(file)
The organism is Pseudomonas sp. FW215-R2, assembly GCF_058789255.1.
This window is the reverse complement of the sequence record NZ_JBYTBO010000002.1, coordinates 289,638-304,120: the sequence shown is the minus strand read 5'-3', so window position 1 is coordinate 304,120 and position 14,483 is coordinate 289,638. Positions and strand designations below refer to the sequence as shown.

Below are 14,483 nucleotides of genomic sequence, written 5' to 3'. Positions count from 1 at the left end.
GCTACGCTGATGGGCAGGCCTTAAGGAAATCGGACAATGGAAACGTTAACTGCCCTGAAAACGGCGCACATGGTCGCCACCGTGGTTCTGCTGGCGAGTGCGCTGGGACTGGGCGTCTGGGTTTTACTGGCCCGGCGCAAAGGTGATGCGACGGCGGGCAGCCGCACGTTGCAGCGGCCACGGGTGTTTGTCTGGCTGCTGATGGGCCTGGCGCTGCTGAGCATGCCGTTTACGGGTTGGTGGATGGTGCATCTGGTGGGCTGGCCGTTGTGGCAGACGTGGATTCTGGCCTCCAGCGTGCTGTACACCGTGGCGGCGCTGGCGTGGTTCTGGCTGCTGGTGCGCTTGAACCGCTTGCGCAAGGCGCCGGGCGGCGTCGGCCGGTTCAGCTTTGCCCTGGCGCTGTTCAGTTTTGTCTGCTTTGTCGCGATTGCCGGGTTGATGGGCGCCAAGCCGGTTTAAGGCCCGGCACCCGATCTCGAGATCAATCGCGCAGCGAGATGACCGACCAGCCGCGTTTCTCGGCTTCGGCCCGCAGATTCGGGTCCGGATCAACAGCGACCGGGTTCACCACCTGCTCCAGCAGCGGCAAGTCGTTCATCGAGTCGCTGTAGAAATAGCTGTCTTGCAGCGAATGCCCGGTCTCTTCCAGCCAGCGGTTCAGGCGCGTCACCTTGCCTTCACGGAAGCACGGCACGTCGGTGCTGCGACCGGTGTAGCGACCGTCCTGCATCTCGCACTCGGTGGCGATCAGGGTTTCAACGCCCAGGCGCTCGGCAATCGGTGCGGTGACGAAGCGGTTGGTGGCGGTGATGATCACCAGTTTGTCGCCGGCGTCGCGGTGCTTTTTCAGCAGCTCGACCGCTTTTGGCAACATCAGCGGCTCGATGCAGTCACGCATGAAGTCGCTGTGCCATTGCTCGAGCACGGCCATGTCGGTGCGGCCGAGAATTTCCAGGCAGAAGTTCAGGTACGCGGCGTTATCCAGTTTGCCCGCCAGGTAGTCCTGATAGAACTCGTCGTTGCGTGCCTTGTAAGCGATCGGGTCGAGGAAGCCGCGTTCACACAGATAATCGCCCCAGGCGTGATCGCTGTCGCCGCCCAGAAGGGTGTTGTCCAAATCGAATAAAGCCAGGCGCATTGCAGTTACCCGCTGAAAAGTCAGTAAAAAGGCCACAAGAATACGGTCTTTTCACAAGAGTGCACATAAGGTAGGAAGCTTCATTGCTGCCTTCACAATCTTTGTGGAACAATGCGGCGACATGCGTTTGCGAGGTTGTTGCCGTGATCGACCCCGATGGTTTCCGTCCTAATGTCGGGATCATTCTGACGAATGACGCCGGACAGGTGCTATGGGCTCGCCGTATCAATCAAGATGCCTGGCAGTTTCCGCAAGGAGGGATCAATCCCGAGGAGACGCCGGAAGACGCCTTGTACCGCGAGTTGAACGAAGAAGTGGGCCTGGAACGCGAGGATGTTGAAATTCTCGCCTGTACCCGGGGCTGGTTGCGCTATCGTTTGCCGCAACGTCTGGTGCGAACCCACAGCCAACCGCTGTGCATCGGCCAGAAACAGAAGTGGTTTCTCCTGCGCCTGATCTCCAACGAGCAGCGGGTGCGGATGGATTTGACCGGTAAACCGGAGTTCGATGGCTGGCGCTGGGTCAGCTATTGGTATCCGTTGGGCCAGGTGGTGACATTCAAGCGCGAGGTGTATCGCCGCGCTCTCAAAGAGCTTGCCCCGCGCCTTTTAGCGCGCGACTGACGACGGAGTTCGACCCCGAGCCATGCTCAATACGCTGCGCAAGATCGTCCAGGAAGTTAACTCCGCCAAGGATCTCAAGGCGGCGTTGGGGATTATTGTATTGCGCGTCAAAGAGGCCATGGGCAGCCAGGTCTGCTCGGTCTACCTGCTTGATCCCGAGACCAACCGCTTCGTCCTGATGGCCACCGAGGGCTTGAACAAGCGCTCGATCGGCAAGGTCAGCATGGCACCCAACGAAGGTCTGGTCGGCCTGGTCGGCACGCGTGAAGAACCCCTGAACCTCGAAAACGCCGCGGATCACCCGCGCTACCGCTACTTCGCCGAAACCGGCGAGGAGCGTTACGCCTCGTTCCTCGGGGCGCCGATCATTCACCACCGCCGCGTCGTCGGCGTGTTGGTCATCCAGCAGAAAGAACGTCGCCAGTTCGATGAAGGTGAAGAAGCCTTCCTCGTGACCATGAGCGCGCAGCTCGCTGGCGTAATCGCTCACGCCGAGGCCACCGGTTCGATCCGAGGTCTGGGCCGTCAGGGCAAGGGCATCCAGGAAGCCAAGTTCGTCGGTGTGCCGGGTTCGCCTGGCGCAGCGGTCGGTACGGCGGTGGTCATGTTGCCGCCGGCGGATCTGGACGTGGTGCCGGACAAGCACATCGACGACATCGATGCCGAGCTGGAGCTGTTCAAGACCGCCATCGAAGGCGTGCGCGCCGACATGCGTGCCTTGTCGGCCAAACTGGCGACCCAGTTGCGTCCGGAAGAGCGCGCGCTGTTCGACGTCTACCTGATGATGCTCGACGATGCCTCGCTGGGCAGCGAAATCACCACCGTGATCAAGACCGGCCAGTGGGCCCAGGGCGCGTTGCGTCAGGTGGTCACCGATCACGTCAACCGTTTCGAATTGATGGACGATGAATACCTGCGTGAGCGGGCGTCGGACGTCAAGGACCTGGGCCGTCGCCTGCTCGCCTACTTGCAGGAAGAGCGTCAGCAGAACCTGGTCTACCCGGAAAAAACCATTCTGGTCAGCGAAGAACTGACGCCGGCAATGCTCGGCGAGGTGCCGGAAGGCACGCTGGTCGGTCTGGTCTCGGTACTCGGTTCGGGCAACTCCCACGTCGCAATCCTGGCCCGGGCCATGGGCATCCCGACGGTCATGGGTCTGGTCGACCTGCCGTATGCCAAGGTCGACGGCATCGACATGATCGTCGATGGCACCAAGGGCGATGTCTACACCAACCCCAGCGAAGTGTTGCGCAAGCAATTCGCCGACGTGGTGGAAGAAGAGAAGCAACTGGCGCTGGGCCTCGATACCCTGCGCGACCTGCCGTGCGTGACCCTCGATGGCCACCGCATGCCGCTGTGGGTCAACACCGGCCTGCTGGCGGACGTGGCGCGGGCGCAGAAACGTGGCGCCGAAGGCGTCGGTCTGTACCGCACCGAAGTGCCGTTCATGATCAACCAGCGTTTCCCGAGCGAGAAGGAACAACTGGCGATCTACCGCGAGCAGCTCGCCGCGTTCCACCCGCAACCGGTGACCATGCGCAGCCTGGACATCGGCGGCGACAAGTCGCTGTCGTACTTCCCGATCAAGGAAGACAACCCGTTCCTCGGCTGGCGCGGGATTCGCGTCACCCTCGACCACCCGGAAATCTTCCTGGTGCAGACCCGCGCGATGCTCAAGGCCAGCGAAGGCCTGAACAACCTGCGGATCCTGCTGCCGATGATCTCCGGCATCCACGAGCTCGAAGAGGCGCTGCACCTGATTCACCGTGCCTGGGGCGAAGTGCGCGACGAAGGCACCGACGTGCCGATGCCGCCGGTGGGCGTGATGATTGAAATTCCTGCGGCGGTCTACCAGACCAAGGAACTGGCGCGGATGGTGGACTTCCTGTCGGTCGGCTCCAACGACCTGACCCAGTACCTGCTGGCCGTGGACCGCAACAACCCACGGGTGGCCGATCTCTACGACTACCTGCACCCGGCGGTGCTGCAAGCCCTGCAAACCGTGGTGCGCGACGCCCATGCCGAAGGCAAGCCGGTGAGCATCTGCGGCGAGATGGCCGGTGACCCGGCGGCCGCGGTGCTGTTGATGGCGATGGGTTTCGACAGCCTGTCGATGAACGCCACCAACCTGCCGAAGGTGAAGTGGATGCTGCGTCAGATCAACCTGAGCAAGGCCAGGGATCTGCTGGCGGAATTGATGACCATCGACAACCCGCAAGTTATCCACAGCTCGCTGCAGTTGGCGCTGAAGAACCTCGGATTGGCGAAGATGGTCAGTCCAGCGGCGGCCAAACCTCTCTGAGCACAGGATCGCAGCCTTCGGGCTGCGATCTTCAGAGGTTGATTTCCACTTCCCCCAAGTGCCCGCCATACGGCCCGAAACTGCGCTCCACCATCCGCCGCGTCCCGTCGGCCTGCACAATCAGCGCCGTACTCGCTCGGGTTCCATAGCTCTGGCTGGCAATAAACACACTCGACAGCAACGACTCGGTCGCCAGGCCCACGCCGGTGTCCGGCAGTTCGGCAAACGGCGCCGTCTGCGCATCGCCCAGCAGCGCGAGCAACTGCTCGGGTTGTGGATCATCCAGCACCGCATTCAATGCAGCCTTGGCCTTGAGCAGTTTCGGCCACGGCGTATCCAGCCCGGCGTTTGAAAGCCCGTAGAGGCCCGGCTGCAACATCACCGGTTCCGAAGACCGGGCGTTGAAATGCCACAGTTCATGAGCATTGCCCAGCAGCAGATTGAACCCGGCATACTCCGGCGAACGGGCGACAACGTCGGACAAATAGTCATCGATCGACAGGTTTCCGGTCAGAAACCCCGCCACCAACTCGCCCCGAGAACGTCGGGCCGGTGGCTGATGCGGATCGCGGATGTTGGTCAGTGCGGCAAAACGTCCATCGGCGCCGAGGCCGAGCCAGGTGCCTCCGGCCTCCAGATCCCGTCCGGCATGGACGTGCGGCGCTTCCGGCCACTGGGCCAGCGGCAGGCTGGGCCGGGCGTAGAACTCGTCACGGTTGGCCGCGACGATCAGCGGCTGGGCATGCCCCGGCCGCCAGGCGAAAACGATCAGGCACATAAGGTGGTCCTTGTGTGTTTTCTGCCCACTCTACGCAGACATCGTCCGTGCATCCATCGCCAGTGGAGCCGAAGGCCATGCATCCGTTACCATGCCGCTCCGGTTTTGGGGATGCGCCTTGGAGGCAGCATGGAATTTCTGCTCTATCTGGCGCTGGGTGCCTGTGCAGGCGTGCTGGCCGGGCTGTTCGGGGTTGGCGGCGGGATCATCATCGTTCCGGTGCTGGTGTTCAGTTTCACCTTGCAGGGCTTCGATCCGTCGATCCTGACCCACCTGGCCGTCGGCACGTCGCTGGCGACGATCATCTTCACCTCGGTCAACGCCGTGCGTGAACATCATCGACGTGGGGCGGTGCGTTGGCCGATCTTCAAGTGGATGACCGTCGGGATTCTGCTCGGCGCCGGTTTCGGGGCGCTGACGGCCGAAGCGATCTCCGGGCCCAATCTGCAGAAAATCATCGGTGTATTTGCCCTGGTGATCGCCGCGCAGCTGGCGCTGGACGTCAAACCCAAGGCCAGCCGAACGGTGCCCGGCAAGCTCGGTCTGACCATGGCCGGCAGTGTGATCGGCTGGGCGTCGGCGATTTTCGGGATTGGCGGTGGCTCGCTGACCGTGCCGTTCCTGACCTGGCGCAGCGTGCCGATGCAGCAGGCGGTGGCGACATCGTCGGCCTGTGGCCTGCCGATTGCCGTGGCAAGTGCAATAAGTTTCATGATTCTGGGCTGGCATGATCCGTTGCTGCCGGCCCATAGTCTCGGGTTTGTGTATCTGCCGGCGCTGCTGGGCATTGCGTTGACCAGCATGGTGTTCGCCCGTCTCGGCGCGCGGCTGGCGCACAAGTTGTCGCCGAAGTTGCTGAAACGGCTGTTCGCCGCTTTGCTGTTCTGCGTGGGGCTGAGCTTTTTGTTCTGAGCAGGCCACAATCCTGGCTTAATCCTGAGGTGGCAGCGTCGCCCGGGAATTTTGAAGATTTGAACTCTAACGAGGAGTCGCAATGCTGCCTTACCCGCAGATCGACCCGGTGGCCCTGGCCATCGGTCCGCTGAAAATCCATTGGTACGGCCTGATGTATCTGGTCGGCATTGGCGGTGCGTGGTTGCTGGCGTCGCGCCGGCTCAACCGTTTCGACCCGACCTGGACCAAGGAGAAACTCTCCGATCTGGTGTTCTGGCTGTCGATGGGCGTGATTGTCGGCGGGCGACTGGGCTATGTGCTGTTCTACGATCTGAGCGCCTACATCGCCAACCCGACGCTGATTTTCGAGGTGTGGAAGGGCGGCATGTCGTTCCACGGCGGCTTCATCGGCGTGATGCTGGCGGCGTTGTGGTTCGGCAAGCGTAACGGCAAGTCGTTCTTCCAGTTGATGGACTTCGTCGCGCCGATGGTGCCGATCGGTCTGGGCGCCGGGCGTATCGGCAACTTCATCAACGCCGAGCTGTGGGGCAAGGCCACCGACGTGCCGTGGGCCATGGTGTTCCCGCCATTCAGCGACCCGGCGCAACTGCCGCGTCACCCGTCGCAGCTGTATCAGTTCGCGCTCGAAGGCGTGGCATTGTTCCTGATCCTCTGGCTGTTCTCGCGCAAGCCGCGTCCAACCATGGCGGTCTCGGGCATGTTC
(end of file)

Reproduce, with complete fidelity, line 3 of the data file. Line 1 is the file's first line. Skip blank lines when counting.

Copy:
Below are 14,483 nucleotides of genomic sequence, written 5' to 3'. Positions count from 1 at the left end.